The first resistance against taxation was in 1760 when religious mendicants —fakirs and sannyasins — who collected tax from the villagers were forbidden to do so. Although the ban did not affect the peasantry, they had already been suffering under the British regime and the mendicants were able to mobilise the peasantry whose anger could be channelled into resistance.

By themselves, the mendicants had limited power but with the peasantry as allies, they became a formidable force. These mendicants were later more a spent force as new forms of religious network-based resistances grew such as the Faraizi resistance, Pagol Panthi resistance, etc. But the peasantry rose as a force through this encounter with violent protest which changed the nature of colonialism and politics, including counter-colonialism politics, also.

The establishment of the Permanent Settlement in 1793 as a revenue collecting system by zamindars and promoting ago-capitalism was a water shed in the socio-economic management of colonialism. It shaped the system of colonial governance and a group that was directly loyal to colonialism for their existence was formalised. It basically ‘legitimized’ collaboration as a pre-condition for economic gains. This model had held sway for long as it suited an invaded culture’s dependent class. This trend is noticed in 1971, too, as another group of rural elite collaborated with the invading Pakistan army for gains. A key objective of the Permanent Settlement was the creation of a loyalist class as in the case of the 1971 peace committees.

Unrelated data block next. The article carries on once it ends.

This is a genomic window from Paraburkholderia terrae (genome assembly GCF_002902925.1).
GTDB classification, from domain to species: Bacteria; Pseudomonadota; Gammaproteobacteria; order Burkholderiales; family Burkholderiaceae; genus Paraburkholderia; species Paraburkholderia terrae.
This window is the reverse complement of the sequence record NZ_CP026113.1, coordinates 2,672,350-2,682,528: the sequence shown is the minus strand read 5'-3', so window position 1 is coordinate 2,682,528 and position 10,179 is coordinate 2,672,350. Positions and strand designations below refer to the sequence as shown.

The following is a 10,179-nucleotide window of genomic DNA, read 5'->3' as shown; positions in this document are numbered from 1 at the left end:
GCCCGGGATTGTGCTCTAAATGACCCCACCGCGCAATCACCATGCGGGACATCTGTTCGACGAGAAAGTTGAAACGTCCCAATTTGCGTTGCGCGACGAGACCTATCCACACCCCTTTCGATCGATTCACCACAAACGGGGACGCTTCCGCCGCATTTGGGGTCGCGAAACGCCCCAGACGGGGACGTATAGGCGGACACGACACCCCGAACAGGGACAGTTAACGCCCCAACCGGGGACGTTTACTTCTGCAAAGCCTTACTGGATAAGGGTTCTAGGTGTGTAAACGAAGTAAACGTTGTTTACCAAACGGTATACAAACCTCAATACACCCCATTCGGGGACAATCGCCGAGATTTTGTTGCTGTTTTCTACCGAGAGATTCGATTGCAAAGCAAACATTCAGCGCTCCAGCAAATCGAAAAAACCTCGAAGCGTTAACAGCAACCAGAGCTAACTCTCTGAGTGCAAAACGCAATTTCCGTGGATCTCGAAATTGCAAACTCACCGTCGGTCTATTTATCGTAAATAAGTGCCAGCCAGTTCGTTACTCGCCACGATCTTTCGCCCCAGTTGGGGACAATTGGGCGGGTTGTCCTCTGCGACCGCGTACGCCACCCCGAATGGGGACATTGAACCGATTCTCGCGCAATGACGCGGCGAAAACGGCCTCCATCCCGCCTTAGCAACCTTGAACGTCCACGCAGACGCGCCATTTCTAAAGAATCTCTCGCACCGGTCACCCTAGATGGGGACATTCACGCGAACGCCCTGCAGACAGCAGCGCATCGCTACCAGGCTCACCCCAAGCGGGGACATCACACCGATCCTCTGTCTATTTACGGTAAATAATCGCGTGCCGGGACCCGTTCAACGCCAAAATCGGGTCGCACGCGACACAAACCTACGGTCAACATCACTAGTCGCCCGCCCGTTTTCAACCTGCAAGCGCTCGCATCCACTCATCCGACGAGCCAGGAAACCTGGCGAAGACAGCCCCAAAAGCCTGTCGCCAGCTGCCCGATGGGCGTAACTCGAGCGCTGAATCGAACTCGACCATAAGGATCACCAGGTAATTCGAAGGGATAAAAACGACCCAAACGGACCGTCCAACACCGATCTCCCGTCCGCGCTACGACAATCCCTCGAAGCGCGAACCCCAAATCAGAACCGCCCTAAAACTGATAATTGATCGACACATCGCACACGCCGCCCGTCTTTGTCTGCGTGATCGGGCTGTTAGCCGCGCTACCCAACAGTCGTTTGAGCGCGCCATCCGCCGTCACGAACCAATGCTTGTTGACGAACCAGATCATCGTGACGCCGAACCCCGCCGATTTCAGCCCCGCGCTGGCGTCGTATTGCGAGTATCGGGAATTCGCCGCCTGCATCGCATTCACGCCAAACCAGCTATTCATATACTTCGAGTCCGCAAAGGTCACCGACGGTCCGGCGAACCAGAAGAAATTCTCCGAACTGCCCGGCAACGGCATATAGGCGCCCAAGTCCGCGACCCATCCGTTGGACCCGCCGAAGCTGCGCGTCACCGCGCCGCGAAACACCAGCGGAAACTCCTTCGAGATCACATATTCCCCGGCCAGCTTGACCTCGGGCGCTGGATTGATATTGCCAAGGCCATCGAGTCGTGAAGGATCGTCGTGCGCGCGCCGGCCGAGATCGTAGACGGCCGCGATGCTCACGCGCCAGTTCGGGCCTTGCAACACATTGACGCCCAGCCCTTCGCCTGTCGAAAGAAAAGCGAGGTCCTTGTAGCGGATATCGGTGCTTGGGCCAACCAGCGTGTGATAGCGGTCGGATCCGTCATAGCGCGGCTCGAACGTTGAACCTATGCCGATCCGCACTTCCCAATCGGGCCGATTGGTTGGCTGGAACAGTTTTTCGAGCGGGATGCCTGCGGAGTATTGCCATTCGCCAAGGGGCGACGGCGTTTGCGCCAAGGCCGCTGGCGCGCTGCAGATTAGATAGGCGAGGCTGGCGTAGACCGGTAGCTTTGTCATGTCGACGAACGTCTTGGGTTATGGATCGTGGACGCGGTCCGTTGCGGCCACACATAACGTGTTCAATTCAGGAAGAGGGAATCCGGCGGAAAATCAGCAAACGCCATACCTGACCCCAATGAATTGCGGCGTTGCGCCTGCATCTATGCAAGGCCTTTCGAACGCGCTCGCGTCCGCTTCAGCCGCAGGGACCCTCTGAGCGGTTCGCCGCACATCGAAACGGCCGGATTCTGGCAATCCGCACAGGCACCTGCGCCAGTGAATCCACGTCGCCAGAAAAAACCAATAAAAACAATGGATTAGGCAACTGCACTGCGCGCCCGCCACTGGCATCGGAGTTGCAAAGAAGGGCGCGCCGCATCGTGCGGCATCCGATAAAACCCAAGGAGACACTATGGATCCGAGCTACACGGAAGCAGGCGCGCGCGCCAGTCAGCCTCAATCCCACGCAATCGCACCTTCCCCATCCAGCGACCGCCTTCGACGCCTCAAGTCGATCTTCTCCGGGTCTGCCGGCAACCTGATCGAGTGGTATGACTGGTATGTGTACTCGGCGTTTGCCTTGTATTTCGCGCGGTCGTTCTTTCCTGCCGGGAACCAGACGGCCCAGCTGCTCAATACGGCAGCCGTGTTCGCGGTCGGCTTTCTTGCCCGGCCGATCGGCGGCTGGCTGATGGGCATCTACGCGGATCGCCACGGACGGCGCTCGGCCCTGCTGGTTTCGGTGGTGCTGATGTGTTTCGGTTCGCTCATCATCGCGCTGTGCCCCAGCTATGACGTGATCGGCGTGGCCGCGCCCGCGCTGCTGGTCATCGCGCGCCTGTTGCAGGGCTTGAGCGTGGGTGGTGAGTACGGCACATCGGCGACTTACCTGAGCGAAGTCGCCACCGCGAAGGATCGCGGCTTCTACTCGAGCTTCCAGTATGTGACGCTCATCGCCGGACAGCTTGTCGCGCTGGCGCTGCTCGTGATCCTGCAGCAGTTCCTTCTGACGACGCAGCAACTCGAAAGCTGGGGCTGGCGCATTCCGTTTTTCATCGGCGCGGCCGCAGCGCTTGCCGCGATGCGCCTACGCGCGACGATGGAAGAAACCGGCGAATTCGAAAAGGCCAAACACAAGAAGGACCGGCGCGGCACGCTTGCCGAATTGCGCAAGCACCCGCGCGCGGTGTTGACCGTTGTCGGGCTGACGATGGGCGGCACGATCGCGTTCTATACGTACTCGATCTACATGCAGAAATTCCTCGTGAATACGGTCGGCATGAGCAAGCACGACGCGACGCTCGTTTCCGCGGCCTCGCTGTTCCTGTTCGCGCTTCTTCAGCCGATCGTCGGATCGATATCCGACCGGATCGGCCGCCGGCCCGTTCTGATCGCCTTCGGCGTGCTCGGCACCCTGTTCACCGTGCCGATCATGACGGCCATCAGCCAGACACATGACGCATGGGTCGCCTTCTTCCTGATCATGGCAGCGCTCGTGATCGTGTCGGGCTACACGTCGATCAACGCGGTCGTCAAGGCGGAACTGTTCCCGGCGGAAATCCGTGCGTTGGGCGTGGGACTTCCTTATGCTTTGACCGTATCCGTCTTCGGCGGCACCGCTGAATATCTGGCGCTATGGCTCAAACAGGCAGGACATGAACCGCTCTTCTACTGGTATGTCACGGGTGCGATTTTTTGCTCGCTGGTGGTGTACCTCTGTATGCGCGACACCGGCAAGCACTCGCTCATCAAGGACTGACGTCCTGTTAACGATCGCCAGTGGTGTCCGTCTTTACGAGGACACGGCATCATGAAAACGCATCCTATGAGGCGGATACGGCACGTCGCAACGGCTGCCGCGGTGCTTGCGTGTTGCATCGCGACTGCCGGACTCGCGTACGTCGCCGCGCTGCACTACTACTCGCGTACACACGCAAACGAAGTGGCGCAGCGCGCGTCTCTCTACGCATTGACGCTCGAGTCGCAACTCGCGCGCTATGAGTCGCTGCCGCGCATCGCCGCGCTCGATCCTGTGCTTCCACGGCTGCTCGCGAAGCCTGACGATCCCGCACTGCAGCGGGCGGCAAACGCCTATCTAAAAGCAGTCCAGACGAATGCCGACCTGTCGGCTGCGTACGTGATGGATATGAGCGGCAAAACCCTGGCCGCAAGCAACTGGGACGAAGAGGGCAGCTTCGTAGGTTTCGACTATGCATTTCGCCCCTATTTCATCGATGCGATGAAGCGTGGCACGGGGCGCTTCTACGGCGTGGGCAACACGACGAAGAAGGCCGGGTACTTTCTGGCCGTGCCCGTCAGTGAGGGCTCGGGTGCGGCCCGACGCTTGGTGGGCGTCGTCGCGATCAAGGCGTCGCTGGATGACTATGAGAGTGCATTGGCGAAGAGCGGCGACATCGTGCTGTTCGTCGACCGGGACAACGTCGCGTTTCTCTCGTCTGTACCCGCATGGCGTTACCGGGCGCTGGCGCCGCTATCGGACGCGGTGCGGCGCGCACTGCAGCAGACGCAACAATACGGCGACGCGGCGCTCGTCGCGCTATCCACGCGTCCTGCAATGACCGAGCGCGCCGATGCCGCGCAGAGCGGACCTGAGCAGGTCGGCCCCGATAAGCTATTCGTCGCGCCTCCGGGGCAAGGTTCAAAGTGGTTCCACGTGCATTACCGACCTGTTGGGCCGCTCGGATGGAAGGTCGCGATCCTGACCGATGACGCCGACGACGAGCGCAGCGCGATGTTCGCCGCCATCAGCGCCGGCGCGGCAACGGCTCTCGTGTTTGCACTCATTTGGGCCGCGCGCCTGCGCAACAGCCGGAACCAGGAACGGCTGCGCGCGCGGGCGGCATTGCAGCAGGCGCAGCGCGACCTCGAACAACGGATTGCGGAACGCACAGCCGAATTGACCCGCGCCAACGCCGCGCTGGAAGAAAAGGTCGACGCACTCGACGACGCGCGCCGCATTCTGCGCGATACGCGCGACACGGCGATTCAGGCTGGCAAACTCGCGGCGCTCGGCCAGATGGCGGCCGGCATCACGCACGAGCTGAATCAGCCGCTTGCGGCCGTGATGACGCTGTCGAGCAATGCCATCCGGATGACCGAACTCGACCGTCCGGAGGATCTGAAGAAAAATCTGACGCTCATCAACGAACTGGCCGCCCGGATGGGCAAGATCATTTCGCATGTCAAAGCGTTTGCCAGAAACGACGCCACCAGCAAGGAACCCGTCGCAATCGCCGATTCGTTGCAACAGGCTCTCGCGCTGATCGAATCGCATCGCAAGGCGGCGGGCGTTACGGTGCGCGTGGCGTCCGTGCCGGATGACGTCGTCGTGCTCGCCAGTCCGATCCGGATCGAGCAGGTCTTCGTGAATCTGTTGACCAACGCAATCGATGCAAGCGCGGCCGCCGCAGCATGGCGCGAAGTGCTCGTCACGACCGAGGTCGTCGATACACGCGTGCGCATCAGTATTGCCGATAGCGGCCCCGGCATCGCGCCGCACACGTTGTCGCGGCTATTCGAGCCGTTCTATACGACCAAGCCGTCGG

Two things, however, went against the British. One, the zamindar class showed no serious competence in managing the estate forcing the British to change their tax collection and management policy. To cope, they created a rural middle class on whom colonial dependency was higher but who were not beholden to the British rule, the pattanidars. Over time, they began to promote rural politics successfully, too.